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353 Product related head injuries among infants and toddlers in Europe – a public health topic?
  1. Gabriele Ellsaesser1,
  2. Frank Gries1,
  3. Samantha Turner2,
  4. Ronan A Lyons2,3,
  5. Bjarne Larsen4,
  6. Wim Rogmans5,
  7. Rupert Kisser6,
  8. Huib Valkenberg7,
  9. Dritan Bejko8,
  10. Monica Steiner9,
  11. Robert Bauer9
  1. 1Brandenburg State Office of Environment, Health and Consumer Protection, Germany
  2. 2Farr Institute Swansea, University, Medical School, UK
  3. 3Public Health Wales NHS Trust, UK
  4. 4National Institute of Public Health, Denmark
  5. 5Eurosafe, The Netherlands
  6. 6Eurosafe, Austria
  7. 7Consumer Safety Institute, The Netherlands
  8. 8Centre d’Etudes en Santé Publique, Luxembourg
  9. 9Austrian Road Safety Board, Austria


Background Studies show that young children (< 5 yrs) are most at risk among the under 18-year-olds for being hospitalised because of a head injury (Dunning et al. 2004). Despite the high incidence rates in this age group and some publications on a national level (Ellsaesser 2014), little knowledge exists on a European level of the importance of products triggering head injuries in young children. For such questions the European Injury Data Base (IDB) provides a valuable source of information, in particular its full data set (FDS) which is used in 18 EU countries for collecting information on the product involvement.The following study aims to use this data for an in depth analysis on product related head injuries.

Method Case analysis of a total of 54,001 injuries collected during a 2-year period (2013–2014) in the under five-year-olds treated in 115 hospitals (either ward or emergency) of 18 European countries. An injury was counted as ”head injury” if the body part was documented as head and one of the following injury types were registered: contusion, open wound, abrasion, fracture, concussion or other specified brain injury. An injury has been counted as a product related injury if a product was registered as triggering the injury.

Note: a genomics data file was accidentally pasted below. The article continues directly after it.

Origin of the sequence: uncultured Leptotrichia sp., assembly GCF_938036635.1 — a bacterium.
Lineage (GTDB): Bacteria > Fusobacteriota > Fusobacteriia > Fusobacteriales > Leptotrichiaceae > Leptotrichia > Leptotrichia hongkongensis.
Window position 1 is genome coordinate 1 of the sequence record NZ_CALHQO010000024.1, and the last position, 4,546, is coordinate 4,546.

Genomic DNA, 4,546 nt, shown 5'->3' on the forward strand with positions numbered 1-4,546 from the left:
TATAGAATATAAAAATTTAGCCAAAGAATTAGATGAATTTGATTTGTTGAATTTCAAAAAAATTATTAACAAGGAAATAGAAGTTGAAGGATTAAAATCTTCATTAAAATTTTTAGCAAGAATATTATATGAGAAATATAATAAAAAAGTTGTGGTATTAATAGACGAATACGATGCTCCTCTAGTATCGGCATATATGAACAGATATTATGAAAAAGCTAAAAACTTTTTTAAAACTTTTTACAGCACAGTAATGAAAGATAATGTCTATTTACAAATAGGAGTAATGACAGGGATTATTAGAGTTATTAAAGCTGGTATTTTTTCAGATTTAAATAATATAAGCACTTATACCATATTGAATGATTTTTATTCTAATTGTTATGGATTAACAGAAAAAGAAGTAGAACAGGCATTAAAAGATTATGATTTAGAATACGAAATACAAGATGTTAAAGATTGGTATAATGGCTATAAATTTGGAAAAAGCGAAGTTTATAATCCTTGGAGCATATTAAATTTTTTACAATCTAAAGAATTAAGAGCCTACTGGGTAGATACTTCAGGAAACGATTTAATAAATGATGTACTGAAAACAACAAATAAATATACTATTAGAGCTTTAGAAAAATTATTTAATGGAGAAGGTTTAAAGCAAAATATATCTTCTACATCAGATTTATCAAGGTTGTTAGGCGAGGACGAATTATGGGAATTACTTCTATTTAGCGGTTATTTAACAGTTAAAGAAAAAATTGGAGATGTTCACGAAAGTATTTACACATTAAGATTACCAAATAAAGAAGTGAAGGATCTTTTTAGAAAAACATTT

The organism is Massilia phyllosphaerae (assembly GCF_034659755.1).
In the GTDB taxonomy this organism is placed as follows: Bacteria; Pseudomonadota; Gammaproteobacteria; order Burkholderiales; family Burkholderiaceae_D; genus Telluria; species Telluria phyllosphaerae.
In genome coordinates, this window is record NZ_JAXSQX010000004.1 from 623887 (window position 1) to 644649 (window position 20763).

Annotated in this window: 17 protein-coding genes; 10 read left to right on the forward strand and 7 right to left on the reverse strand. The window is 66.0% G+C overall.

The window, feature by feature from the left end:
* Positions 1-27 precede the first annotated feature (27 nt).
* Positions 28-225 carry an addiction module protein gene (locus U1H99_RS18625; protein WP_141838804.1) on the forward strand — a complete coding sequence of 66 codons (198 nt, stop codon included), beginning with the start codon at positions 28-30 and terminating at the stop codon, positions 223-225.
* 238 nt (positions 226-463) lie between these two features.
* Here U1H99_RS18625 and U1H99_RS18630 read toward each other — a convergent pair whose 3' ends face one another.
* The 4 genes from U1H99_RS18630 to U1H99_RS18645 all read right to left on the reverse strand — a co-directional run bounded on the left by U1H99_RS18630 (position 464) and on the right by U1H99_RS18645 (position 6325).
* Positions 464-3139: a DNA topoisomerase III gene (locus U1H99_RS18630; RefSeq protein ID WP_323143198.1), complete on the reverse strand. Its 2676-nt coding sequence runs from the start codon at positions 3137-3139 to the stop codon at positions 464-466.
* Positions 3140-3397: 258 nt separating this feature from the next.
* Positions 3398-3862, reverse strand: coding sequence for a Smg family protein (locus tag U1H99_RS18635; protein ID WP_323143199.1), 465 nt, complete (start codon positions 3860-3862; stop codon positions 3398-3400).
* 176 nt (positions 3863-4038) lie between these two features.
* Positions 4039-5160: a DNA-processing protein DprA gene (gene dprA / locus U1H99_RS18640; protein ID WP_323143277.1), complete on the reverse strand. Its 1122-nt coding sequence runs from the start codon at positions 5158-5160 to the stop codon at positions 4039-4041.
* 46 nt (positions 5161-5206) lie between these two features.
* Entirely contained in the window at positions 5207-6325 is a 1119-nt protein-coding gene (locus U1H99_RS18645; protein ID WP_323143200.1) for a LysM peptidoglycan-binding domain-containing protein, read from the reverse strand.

Results Head injuries in infants (<1 year) made up 63% (3,486) of all injuries (5,538) in the age group. 65% (2,255) of head injuries were triggered by products. The three most frequent product related head injuries were falling from or out of: #1 bed 20% (459), #2 changing table 10% (226), #3 buggy or carrier 7% (150). Head injuries in 1-to 4-year-olds made up 41% (19,876) of all injuries in the age group (48,463). 59% (6,977) were triggered by a product. The three most frequent products involved were: #1 furniture 8% (1048), e.g. couch, #2 stairs 7% (963), #3 bed 5% (653).

Conclusions Product related head injuries in young children are a crucial public health issue and new parents should be given targeted injury prevention measures.

  • head injuries
  • young children
  • products
  • injury prevention

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